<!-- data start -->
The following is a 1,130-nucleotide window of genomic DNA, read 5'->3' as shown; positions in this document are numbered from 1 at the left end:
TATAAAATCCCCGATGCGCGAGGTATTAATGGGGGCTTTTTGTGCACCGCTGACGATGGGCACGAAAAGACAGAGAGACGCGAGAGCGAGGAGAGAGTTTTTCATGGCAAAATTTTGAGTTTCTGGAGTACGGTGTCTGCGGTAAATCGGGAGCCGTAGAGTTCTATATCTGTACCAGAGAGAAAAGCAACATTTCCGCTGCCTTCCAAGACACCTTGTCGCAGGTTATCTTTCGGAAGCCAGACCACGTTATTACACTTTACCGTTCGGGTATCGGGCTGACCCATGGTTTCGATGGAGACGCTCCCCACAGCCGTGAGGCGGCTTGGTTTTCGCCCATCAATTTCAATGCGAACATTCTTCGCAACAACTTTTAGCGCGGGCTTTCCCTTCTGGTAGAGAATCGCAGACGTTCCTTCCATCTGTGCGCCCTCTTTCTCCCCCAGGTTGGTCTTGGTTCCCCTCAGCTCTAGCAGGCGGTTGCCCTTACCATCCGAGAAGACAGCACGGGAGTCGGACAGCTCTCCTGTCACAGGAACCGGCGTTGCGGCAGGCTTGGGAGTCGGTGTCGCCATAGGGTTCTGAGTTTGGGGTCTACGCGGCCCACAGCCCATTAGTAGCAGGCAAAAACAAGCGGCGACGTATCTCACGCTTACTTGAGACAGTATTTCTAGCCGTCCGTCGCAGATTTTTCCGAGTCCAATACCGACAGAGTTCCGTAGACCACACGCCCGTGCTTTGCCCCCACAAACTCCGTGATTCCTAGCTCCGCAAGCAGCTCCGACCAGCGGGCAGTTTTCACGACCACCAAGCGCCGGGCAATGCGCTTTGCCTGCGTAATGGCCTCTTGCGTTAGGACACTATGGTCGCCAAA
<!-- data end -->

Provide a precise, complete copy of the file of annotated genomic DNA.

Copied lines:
The following is a 1,130-nucleotide window of genomic DNA, read 5'->3' as shown; positions in this document are numbered from 1 at the left end:
TATAAAATCCCCGATGCGCGAGGTATTAATGGGGGCTTTTTGTGCACCGCTGACGATGGGCACGAAAAGACAGAGAGACGCGAGAGCGAGGAGAGAGTTTTTCATGGCAAAATTTTGAGTTTCTGGAGTACGGTGTCTGCGGTAAATCGGGAGCCGTAGAGTTCTATATCTGTACCAGAGAGAAAAGCAACATTTCCGCTGCCTTCCAAGACACCTTGTCGCAGGTTATCTTTCGGAAGCCAGACCACGTTATTACACTTTACCGTTCGGGTATCGGGCTGACCCATGGTTTCGATGGAGACGCTCCCCACAGCCGTGAGGCGGCTTGGTTTTCGCCCATCAATTTCAATGCGAACATTCTTCGCAACAACTTTTAGCGCGGGCTTTCCCTTCTGGTAGAGAATCGCAGACGTTCCTTCCATCTGTGCGCCCTCTTTCTCCCCCAGGTTGGTCTTGGTTCCCCTCAGCTCTAGCAGGCGGTTGCCCTTACCATCCGAGAAGACAGCACGGGAGTCGGACAGCTCTCCTGTCACAGGAACCGGCGTTGCGGCAGGCTTGGGAGTCGGTGTCGCCATAGGGTTCTGAGTTTGGGGTCTACGCGGCCCACAGCCCATTAGTAGCAGGCAAAAACAAGCGGCGACGTATCTCACGCTTACTTGAGACAGTATTTCTAGCCGTCCGTCGCAGATTTTTCCGAGTCCAATACCGACAGAGTTCCGTAGACCACACGCCCGTGCTTTGCCCCCACAAACTCCGTGATTCCTAGCTCCGCAAGCAGCTCCGACCAGCGGGCAGTTTTCACGACCACCAAGCGCCGGGCAATGCGCTTTGCCTGCGTAATGGCCTCTTGCGTTAGGACACTATGGTCGCCAAA